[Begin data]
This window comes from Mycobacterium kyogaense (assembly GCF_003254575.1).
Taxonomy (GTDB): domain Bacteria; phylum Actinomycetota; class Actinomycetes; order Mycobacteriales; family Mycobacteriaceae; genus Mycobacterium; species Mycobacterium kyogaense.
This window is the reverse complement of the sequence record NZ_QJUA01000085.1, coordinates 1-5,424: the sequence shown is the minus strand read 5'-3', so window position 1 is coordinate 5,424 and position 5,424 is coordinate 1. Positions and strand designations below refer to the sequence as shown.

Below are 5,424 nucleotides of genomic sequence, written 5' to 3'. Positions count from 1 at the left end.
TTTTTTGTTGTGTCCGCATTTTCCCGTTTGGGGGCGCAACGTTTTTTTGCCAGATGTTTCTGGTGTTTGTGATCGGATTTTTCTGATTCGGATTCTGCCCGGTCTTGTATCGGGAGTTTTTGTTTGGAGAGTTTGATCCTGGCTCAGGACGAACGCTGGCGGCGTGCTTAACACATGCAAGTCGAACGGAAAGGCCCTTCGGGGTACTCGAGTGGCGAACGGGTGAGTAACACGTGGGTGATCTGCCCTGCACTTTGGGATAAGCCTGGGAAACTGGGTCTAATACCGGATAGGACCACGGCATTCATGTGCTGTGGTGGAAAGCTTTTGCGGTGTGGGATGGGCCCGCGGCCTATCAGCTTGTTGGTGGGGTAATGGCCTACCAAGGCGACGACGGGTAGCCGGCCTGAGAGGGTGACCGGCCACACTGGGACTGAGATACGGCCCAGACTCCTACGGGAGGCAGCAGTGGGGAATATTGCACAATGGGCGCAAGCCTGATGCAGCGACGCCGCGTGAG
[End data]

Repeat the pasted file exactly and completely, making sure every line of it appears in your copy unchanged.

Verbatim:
This window comes from Mycobacterium kyogaense (assembly GCF_003254575.1).
Taxonomy (GTDB): domain Bacteria; phylum Actinomycetota; class Actinomycetes; order Mycobacteriales; family Mycobacteriaceae; genus Mycobacterium; species Mycobacterium kyogaense.
This window is the reverse complement of the sequence record NZ_QJUA01000085.1, coordinates 1-5,424: the sequence shown is the minus strand read 5'-3', so window position 1 is coordinate 5,424 and position 5,424 is coordinate 1. Positions and strand designations below refer to the sequence as shown.

Below are 5,424 nucleotides of genomic sequence, written 5' to 3'. Positions count from 1 at the left end.
TTTTTTGTTGTGTCCGCATTTTCCCGTTTGGGGGCGCAACGTTTTTTTGCCAGATGTTTCTGGTGTTTGTGATCGGATTTTTCTGATTCGGATTCTGCCCGGTCTTGTATCGGGAGTTTTTGTTTGGAGAGTTTGATCCTGGCTCAGGACGAACGCTGGCGGCGTGCTTAACACATGCAAGTCGAACGGAAAGGCCCTTCGGGGTACTCGAGTGGCGAACGGGTGAGTAACACGTGGGTGATCTGCCCTGCACTTTGGGATAAGCCTGGGAAACTGGGTCTAATACCGGATAGGACCACGGCATTCATGTGCTGTGGTGGAAAGCTTTTGCGGTGTGGGATGGGCCCGCGGCCTATCAGCTTGTTGGTGGGGTAATGGCCTACCAAGGCGACGACGGGTAGCCGGCCTGAGAGGGTGACCGGCCACACTGGGACTGAGATACGGCCCAGACTCCTACGGGAGGCAGCAGTGGGGAATATTGCACAATGGGCGCAAGCCTGATGCAGCGACGCCGCGTGAG